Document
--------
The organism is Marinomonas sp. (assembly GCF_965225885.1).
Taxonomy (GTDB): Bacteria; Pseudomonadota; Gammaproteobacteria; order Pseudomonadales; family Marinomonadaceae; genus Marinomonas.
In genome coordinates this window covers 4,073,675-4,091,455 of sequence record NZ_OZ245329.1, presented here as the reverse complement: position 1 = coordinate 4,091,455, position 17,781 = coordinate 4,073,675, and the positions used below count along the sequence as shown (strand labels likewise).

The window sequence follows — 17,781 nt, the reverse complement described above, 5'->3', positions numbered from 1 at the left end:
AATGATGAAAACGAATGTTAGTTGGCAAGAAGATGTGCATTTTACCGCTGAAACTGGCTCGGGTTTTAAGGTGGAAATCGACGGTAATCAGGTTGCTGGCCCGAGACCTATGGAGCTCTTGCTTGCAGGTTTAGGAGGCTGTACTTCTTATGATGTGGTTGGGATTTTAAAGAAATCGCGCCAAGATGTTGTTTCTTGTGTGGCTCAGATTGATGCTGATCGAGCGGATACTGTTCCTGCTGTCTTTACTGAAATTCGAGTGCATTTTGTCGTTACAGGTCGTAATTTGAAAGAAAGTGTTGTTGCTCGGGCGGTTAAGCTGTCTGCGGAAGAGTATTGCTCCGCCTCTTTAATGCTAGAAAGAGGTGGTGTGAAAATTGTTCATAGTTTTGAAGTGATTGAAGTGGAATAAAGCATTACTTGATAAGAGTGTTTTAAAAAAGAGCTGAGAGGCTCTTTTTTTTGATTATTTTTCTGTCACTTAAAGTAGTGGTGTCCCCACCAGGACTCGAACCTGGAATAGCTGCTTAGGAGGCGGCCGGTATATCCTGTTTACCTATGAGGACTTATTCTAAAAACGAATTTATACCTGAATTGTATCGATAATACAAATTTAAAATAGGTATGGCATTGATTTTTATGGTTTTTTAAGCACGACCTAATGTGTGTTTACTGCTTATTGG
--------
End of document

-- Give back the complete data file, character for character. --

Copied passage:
The organism is Marinomonas sp. (assembly GCF_965225885.1).
Taxonomy (GTDB): Bacteria; Pseudomonadota; Gammaproteobacteria; order Pseudomonadales; family Marinomonadaceae; genus Marinomonas.
In genome coordinates this window covers 4,073,675-4,091,455 of sequence record NZ_OZ245329.1, presented here as the reverse complement: position 1 = coordinate 4,091,455, position 17,781 = coordinate 4,073,675, and the positions used below count along the sequence as shown (strand labels likewise).

The window sequence follows — 17,781 nt, the reverse complement described above, 5'->3', positions numbered from 1 at the left end:
AATGATGAAAACGAATGTTAGTTGGCAAGAAGATGTGCATTTTACCGCTGAAACTGGCTCGGGTTTTAAGGTGGAAATCGACGGTAATCAGGTTGCTGGCCCGAGACCTATGGAGCTCTTGCTTGCAGGTTTAGGAGGCTGTACTTCTTATGATGTGGTTGGGATTTTAAAGAAATCGCGCCAAGATGTTGTTTCTTGTGTGGCTCAGATTGATGCTGATCGAGCGGATACTGTTCCTGCTGTCTTTACTGAAATTCGAGTGCATTTTGTCGTTACAGGTCGTAATTTGAAAGAAAGTGTTGTTGCTCGGGCGGTTAAGCTGTCTGCGGAAGAGTATTGCTCCGCCTCTTTAATGCTAGAAAGAGGTGGTGTGAAAATTGTTCATAGTTTTGAAGTGATTGAAGTGGAATAAAGCATTACTTGATAAGAGTGTTTTAAAAAAGAGCTGAGAGGCTCTTTTTTTTGATTATTTTTCTGTCACTTAAAGTAGTGGTGTCCCCACCAGGACTCGAACCTGGAATAGCTGCTTAGGAGGCGGCCGGTATATCCTGTTTACCTATGAGGACTTATTCTAAAAACGAATTTATACCTGAATTGTATCGATAATACAAATTTAAAATAGGTATGGCATTGATTTTTATGGTTTTTTAAGCACGACCTAATGTGTGTTTACTGCTTATTGG